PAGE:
New HIV diagnoses in the UK have fallen to their lowest level since 2000, figures show.
There was a 17% drop in the number of new diagnoses last year, declining from 5,280 in 2016 to 4,363 in 2017, Public Health England (PHE) said.
Numbers have reduced by more than a quarter (28%) since 2015 and are at their lowest since 2000, when there were 3,989.
The number of new diagnoses among gay and bisexual men dropped by 31% between 2015 and 2017, from 3,390 to 2,330, the figures show.
Professor Noel Gill, head of the STI and HIV department at PHE, said UK prevention measures are having a “significant impact”.
Uptake of HIV testing among men most at risk is high, PHE said, and uptake of anti-retroviral therapy (ART) has also increased.
The drugs keep the level of HIV in the body low and prevent it being passed on.
Ian Green, chief executive of Terrence Higgins Trust, said: “HIV treatment has undoubtedly played a role in this decline.
“Now, when someone is diagnosed, they are encouraged to immediately start treatment.
“This enables them to more quickly achieve an undetectable viral load, which means HIV can’t be passed on.”
He added: “Today’s drop in new HIV diagnoses among some communities in the UK clearly shows we have the tools to end the HIV epidemic in this country.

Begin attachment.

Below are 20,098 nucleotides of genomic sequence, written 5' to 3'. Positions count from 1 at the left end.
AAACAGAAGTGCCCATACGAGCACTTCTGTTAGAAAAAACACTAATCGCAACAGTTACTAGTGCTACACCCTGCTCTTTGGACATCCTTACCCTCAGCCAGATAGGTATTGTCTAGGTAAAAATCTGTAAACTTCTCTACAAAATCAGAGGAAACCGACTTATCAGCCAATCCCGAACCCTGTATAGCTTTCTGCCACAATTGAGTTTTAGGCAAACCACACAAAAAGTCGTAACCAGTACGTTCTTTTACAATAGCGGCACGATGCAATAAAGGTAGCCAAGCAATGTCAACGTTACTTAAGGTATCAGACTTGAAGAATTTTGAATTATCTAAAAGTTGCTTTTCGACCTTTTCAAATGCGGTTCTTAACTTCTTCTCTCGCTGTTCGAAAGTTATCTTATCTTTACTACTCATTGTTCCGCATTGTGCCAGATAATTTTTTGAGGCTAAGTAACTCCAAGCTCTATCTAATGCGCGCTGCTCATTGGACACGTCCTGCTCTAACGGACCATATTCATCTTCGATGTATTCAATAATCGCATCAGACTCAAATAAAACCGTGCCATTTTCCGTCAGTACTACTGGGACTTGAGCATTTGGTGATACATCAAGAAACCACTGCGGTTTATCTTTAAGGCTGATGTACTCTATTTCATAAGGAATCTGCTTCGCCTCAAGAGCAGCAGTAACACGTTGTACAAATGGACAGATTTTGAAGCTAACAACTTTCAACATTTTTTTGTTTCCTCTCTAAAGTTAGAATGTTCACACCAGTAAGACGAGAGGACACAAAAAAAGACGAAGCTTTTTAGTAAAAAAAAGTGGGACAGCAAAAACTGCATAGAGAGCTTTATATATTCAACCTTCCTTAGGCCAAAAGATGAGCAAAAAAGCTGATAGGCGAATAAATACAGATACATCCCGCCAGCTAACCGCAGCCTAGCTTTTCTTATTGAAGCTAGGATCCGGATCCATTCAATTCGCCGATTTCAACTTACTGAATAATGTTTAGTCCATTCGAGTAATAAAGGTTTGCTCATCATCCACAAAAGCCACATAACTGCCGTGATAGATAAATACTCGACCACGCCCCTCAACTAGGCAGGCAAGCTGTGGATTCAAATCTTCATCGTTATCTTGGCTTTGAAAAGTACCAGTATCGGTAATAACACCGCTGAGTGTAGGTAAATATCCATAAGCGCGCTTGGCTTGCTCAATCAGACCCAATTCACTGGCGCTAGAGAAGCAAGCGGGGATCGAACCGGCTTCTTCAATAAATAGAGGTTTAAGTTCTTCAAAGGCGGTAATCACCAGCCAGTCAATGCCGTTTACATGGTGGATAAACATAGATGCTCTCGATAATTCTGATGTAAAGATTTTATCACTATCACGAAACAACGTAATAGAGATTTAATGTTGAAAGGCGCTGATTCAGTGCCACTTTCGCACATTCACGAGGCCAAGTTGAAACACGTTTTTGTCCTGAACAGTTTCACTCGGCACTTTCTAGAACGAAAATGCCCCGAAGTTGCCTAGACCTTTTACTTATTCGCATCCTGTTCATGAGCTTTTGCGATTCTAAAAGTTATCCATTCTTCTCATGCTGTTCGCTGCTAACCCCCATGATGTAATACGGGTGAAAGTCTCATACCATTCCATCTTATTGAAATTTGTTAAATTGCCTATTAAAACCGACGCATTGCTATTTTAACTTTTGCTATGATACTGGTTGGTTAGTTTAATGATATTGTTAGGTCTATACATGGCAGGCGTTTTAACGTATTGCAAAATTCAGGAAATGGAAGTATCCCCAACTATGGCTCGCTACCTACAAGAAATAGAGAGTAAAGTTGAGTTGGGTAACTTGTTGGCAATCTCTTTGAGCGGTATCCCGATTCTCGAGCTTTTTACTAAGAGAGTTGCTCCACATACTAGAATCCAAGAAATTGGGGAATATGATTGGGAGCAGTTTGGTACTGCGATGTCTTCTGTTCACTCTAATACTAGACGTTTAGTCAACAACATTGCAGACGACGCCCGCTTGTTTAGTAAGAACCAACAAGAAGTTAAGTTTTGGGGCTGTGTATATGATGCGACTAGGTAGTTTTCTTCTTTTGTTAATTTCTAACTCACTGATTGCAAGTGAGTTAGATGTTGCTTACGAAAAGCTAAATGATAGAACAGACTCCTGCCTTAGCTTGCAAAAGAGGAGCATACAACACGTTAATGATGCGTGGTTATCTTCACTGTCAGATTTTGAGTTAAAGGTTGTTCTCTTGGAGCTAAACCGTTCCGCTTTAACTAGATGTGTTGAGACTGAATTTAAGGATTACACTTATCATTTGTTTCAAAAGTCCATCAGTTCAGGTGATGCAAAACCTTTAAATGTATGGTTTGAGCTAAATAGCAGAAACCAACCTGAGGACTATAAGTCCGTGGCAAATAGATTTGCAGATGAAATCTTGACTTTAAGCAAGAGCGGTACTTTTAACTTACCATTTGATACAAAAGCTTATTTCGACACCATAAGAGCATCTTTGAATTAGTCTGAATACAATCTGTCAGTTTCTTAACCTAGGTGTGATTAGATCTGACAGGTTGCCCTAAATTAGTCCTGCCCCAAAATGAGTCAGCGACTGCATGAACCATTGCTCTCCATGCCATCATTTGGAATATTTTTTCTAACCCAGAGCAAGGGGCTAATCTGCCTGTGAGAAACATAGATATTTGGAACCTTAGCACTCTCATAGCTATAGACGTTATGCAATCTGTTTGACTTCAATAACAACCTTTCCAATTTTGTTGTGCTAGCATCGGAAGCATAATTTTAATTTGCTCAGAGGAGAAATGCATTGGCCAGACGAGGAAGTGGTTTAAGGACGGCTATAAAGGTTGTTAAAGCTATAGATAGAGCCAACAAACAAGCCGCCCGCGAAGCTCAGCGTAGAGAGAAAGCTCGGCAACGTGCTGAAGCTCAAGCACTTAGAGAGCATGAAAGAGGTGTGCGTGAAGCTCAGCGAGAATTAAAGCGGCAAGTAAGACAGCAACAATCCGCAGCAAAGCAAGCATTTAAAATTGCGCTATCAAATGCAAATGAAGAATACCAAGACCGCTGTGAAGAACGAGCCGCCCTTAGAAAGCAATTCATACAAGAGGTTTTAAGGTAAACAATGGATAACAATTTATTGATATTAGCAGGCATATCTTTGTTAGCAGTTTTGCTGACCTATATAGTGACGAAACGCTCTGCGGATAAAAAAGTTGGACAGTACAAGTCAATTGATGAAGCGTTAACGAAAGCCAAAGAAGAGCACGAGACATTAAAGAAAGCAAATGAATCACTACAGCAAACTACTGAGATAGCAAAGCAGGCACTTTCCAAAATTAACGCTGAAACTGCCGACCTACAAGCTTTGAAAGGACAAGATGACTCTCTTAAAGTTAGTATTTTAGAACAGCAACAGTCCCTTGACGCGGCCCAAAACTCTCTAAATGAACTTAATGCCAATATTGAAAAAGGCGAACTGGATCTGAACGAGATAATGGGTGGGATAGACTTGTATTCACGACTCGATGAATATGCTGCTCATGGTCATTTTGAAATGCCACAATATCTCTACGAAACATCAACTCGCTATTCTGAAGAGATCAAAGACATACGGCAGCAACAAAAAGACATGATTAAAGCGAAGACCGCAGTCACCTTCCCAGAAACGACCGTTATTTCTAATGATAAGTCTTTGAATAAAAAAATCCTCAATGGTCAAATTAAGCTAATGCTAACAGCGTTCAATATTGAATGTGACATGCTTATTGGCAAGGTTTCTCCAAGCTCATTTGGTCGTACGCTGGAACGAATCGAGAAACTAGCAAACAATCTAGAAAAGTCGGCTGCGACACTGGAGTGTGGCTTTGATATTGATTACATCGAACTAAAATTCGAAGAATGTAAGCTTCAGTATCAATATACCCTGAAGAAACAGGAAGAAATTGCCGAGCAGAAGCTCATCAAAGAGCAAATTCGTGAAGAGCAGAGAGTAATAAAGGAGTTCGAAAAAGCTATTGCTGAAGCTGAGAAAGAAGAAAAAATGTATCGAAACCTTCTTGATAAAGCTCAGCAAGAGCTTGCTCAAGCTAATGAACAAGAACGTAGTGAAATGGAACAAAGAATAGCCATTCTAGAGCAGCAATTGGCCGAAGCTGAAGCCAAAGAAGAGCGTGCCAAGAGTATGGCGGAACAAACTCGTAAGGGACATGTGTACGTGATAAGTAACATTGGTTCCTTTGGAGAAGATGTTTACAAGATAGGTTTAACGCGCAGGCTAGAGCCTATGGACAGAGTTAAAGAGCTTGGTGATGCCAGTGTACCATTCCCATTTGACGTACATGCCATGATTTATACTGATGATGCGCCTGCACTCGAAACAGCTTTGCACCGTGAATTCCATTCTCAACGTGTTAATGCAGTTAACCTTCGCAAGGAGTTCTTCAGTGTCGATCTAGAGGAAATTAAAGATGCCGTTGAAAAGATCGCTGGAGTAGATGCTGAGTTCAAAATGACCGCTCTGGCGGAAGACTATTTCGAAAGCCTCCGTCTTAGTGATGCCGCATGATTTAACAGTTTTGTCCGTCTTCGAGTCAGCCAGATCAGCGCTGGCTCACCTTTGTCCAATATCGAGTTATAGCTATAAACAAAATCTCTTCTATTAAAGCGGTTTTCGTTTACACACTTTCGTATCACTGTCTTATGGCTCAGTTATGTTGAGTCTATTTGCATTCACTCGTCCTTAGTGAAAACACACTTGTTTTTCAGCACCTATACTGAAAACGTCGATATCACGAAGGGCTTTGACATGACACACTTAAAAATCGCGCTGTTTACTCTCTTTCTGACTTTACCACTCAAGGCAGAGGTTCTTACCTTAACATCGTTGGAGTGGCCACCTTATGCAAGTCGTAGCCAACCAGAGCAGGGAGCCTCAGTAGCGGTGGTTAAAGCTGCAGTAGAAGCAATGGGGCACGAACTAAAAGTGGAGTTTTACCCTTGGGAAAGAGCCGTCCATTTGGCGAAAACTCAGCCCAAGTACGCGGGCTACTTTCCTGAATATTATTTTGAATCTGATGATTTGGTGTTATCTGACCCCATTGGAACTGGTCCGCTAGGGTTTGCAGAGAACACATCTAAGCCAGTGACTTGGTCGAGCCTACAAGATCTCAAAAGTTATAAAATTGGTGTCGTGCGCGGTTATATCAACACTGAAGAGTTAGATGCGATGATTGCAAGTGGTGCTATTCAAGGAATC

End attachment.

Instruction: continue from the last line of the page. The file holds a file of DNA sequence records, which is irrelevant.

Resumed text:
“But, rather than patting ourselves on the back, we need to redouble our efforts, work harder and get to zero HIV transmissions.”
Overall, 42% of people were diagnosed at a late stage of infection, which is linked with a 10-fold increased risk of dying within a year, the figures show.
Mr Green said the figure remains “worryingly high”.
Professor Gill said: “The most common way of getting HIV in the UK is through having sex without a condom – so consistent and correct condom use with new and casual partners stops you getting or transmitting HIV and other STIs.
“If you think you have been exposed to HIV it is easy to get tested so, if positive, you can start treatment as soon as possible.”
Steve Brine, public health minister, said: “HIV is a devastating and life-altering disease.
“Today’s figures mean we are well on our way to eradicating it once and for all but we have not an ounce of complacency.
“Our commitment to prevention has led to more people getting tested and almost every person with a diagnosis is now in treatment – meaning they are unlikely to pass the virus on to someone else.
“I am committed to ensuring that we deliver on our promise to reduce the number of people contracting HIV even further.”